One in six British workers over the age of 35 are unhappy at work

Older workers are much more unhappy at work than younger colleagues, according to a study.

Happiness Works, on behalf of HR firm Robert Half, surveyed over 2,000 workers on happiness at work.

Less than one in ten younger workers admitted to feeling unhappy at work, whilst one in six over 35-year old’s said the same.

This means that just eight per cent of millennials are dissatisfied with work, less than half of the number in the over 35 bracket.

17 per cent of the 55+ workers considered themselves unhappy at work.

The Robert Half survey also found that workers tend to lack enthusiasm as their careers progress, which could impact on the company overall.

Almost a third of people over 55 surveyed by Robert Half said they didn’t feel appreciated, while 16 per cent claimed to not have any friends at work.

Of the findings, Robert Half’s senior managing director Phil Sheridan, said:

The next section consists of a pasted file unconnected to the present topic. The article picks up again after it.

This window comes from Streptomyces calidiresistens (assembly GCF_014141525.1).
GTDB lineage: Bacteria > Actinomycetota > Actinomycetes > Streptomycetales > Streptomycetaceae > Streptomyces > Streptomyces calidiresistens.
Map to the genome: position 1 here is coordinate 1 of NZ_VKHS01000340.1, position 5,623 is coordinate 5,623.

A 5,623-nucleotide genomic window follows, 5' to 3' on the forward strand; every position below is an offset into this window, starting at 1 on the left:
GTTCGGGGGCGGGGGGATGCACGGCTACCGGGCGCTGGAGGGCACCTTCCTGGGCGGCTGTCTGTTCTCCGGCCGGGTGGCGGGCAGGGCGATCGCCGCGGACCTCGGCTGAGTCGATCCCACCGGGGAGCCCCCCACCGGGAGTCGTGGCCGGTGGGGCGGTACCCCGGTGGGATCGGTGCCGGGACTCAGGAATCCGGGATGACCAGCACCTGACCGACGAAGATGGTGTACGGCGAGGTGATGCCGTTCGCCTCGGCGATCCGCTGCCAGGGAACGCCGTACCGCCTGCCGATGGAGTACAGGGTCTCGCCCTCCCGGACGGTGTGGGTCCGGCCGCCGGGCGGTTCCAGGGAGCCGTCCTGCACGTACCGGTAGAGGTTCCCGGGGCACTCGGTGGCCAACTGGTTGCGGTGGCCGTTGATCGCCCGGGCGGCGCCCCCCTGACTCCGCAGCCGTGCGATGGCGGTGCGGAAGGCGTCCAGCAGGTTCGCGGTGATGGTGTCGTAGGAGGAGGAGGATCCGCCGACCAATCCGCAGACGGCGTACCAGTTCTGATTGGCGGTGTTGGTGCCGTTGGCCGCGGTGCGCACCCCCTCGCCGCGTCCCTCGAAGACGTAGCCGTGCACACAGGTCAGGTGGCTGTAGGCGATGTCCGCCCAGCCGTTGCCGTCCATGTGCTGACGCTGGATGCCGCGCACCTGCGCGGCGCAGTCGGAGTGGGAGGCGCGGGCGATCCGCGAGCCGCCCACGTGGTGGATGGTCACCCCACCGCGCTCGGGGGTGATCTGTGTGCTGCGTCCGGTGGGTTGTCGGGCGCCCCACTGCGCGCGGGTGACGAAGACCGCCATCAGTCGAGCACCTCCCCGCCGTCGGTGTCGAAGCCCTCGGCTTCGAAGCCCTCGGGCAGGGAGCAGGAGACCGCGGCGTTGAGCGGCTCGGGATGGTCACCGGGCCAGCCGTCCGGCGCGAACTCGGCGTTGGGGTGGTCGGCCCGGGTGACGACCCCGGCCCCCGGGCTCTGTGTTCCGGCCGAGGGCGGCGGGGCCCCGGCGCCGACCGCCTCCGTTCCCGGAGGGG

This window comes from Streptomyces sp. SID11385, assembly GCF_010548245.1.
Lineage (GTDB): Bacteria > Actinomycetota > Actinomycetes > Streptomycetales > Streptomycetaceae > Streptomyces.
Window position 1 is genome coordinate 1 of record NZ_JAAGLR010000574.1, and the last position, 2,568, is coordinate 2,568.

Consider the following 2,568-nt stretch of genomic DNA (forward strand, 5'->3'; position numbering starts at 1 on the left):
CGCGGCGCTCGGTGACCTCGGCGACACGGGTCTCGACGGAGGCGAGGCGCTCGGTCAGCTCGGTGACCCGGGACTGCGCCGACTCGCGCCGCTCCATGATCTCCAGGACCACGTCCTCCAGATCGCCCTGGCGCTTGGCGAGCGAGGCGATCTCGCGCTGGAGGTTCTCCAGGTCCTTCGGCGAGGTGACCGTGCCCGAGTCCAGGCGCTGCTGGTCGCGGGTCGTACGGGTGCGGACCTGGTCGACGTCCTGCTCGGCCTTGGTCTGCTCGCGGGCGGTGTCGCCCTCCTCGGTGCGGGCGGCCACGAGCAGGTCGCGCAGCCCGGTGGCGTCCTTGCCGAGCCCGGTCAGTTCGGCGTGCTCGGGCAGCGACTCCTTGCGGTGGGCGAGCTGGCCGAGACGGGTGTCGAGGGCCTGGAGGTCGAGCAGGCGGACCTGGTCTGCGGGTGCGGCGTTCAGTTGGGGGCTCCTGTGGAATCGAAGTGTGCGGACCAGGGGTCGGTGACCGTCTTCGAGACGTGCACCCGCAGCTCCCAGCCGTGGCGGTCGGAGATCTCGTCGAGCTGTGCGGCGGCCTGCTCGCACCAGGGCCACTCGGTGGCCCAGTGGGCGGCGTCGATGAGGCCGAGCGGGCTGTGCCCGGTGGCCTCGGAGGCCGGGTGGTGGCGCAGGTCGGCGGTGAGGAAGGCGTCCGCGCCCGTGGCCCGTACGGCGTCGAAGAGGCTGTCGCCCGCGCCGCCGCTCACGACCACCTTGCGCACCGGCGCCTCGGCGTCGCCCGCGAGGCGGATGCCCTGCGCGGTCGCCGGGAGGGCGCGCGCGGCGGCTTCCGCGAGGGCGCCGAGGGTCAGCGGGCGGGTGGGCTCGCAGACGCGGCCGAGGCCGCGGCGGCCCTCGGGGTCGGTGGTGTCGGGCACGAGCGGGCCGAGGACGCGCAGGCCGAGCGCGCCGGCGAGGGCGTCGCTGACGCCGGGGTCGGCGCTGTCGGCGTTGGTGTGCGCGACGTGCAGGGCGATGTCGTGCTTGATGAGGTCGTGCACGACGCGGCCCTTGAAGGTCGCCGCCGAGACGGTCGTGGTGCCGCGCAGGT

“Employees that are aged over 35 have valuable experience that the whole organisation can learn and benefit from,” Phil Sheridan, senior managing director at Robert Half UK said in a statement alongside the findings.

“It’s important that their happiness is not neglected, so businesses need to take the time to invest in their staff at all levels.”

The study looked into the reasoning behind declining happiness, and found that the top reasons included having a lack of creative freedom, struggling to maintain a healthy work-life balance and pressure to do more within the company.

According to Robert Half, workers who are satisfied in their jobs are more likely to be productive and do good work. Recent research from the University of Warwick found that happy workers are 12 per cent more productive than the unhappy.

Nic Marks, head of Happiness Works, said:

“Happier people tend to care more about their work, so they put in greater effort.”

“This also means they are quicker to notice when things are not going right and take action to prevent negative outcomes.”

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